Nginx, Unicorn, and Rails1:20 with Jay McGavren
In this workshop, we're going to show you how to set up a reverse proxy between your Rails app and the Internet at large. The proxy will take requests on port 80 (which is the default used by browsers), forward them to your Rails app, and then forward the Rails responses back to the browsers that requested them. We've going to use a high-performance web server called Nginx as our reverse proxy. We'll also set up Unicorn, an HTTP server that will manage connections to your actual Rails app. Unicorn is good for your site's stability and speed.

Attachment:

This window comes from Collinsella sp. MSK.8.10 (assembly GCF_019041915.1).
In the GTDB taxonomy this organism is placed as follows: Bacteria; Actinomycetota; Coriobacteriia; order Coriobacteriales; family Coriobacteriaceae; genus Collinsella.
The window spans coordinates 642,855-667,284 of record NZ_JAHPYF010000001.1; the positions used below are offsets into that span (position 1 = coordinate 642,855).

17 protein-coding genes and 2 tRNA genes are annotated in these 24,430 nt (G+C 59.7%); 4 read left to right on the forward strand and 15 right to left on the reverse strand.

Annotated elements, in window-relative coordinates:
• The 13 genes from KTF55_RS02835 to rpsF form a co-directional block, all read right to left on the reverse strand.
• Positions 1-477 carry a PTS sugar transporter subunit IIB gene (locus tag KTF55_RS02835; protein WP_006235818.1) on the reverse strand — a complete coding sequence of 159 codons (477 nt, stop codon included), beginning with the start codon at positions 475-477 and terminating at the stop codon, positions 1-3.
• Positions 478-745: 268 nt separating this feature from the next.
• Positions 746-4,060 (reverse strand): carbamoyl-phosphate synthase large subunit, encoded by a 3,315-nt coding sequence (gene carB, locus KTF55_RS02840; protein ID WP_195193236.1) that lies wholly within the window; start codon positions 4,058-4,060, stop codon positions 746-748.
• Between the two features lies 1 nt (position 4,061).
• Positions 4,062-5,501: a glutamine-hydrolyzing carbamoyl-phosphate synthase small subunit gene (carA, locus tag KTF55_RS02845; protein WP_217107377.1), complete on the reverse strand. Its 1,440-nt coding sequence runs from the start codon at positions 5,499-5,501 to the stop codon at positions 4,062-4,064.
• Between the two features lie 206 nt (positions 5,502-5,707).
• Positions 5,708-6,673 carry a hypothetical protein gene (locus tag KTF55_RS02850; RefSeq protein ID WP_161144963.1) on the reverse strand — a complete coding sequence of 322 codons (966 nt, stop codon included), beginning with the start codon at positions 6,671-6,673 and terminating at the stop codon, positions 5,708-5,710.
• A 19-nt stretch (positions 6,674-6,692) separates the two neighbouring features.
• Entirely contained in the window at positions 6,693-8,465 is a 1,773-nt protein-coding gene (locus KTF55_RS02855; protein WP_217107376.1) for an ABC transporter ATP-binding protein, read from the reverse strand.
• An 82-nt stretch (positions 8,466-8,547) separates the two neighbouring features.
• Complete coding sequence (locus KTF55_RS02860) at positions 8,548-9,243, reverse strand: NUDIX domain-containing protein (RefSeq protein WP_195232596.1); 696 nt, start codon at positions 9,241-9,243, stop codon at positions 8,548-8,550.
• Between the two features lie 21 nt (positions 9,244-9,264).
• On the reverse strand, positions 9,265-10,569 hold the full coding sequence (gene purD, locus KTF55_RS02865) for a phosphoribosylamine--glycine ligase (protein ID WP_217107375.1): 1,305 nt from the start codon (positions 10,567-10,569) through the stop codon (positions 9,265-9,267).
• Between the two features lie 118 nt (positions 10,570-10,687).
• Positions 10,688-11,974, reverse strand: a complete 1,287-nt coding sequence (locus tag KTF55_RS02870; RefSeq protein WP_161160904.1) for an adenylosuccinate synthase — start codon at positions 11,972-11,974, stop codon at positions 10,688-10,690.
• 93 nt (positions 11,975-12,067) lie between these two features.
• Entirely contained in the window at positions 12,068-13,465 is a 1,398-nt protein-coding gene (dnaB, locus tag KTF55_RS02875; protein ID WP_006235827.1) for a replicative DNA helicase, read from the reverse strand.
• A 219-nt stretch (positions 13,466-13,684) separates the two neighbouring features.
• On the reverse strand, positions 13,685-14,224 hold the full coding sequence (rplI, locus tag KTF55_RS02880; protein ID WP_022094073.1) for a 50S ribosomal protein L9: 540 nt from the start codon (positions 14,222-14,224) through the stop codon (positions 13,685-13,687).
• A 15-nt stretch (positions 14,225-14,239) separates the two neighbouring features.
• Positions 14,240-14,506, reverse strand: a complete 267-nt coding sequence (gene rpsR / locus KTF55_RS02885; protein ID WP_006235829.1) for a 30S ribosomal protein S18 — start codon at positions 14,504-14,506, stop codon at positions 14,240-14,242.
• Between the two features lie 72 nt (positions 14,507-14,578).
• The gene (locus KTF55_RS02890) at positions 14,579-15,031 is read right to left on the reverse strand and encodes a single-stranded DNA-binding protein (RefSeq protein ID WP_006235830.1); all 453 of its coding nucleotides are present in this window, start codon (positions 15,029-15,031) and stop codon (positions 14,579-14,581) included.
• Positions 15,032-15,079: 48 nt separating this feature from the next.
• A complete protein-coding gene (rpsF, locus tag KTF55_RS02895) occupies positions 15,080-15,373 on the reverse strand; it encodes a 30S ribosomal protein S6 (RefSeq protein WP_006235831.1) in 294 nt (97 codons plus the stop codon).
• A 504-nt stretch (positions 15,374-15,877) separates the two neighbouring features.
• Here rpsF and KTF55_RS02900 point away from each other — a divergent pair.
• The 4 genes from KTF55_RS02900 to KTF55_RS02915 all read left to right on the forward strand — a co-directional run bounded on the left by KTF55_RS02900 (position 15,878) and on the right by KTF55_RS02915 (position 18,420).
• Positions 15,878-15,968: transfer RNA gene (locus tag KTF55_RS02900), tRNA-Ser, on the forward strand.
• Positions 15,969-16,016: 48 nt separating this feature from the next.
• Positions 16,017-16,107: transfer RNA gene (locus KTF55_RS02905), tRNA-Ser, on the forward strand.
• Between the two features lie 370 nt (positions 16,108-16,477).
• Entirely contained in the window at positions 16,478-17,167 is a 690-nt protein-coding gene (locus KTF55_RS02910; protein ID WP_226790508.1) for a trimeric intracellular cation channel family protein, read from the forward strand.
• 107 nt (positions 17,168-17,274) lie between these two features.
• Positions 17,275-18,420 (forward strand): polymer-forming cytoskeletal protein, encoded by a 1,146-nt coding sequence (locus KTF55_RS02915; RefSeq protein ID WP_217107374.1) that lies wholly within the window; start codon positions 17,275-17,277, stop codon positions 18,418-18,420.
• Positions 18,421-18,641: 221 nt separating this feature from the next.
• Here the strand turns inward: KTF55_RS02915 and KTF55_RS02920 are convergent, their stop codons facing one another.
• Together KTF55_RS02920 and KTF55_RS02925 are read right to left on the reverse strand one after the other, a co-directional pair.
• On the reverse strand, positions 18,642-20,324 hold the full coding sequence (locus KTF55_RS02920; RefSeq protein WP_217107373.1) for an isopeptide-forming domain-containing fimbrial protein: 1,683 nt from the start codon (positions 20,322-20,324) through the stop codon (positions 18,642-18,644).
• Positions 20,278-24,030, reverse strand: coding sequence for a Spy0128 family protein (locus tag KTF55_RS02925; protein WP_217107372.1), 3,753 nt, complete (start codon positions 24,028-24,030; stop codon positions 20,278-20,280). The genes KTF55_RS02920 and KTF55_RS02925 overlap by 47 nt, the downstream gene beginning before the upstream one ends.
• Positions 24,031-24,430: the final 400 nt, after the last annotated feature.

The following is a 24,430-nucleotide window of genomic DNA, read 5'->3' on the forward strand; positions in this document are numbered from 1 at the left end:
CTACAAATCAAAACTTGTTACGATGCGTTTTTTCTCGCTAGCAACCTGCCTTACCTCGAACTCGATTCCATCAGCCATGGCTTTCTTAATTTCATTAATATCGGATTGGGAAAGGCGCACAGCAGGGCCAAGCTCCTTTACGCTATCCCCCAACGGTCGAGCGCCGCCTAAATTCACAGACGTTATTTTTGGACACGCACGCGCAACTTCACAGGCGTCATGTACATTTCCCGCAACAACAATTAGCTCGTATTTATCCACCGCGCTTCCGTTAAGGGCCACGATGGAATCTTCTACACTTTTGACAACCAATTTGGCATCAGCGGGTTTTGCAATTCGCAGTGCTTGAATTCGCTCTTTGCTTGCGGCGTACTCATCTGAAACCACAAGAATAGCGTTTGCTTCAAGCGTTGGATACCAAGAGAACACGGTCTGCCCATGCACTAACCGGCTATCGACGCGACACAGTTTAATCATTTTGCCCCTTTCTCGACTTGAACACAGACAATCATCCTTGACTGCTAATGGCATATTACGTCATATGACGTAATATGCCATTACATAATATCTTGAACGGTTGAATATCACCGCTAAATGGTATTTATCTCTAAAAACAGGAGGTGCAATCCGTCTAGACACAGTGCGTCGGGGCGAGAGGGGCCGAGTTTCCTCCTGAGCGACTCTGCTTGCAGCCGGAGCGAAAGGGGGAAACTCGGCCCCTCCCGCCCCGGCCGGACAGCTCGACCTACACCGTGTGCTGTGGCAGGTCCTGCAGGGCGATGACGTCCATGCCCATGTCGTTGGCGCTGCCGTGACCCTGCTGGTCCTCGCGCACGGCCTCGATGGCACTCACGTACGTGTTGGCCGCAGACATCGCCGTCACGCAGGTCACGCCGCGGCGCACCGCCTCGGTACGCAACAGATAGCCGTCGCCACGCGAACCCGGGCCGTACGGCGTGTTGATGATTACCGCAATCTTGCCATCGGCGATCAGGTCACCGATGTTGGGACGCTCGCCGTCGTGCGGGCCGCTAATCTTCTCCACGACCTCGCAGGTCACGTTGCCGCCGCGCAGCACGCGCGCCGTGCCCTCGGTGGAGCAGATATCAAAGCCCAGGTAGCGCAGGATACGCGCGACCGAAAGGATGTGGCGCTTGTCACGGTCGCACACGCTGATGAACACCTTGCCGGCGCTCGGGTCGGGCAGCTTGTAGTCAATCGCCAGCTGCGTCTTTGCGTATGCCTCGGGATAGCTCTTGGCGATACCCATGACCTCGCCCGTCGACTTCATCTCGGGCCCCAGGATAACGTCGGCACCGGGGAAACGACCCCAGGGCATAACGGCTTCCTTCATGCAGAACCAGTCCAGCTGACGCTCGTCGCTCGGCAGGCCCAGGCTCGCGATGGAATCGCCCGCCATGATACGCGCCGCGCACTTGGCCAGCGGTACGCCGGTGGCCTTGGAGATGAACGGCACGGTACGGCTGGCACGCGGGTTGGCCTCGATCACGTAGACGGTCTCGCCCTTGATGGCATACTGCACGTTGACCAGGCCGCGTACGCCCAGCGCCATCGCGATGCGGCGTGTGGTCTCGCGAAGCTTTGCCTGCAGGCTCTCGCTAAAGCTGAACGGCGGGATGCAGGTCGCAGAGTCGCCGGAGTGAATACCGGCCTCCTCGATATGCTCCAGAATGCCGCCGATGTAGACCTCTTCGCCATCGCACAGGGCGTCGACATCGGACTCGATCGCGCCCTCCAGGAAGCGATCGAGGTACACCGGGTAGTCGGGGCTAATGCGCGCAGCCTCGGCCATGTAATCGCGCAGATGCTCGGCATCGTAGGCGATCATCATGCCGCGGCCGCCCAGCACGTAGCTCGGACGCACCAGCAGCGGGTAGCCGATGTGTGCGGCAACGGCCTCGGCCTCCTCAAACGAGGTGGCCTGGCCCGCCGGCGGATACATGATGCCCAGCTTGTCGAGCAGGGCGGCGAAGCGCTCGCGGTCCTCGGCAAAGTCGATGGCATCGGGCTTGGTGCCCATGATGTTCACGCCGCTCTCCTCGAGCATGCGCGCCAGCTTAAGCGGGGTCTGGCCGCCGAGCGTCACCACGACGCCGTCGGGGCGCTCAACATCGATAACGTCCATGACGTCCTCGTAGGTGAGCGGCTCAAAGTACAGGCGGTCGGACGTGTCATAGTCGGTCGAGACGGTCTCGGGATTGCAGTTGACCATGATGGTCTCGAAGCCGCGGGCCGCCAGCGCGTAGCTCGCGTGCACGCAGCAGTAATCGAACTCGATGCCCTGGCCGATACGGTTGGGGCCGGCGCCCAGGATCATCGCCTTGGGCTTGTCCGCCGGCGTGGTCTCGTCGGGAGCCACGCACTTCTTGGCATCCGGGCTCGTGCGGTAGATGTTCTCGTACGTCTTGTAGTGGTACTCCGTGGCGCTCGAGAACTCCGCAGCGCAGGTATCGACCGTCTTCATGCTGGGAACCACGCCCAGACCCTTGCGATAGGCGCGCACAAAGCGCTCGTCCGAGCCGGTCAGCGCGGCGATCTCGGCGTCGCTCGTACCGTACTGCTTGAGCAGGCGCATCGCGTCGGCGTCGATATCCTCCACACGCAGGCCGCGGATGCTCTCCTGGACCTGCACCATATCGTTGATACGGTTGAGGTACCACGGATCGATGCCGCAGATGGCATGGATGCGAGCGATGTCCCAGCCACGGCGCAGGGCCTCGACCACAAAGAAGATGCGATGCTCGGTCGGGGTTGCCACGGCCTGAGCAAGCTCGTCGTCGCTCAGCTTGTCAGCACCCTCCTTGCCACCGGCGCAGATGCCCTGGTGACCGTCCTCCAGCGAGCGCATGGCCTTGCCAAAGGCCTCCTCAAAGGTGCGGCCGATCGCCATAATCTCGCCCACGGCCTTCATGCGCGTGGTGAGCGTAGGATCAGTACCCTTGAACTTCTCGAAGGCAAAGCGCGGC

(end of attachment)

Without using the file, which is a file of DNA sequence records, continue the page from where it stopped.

[MUSIC] 0:00 Previously we've shown you how to run a rail server in production, mode but 0:04 that doesn't mean the app is ready for production use yet. 0:08 It can only take requests on port 3,000 for one thing, 0:12 meaning that ain't URL linking to it would have to specify port 3,000. 0:15 It's also exposed directly to the web, meaning that it's easy for 0:20 malicious parties to carry out denial of service attacks on it. 0:23 That could slow down or disable your site for your actual users. 0:26 So in this workshop we're going to show you how to setup a reverse proxy, between 0:31 the rails app and the internet at large, the proxy will take requests on port 80 0:35 which is the default used by browsers forward them to your Rails app and 0:39 then forward the Rails responses back to the browsers that request them. 0:43 We're going to use a high performance web server called NGINX or reverse proxy. 0:47 NGINX will also serve the static files on our apps public directory so 0:52 rails doesn't have to. 0:55 Well also set up a unicorn. 0:58 An http server that will manage connections to your actual Rails app. 0:59 Unicorn sets up multiple worker processes that take turns 1:04 handling requests forwarded to them by nginx. 1:07 if there's some kind of problem and 1:10 a worker takes too long to respond he gets shut down. 1:11 And another worker is created to replace it. 1:14 Unicorn is good for your site's stability and speed. 1:17
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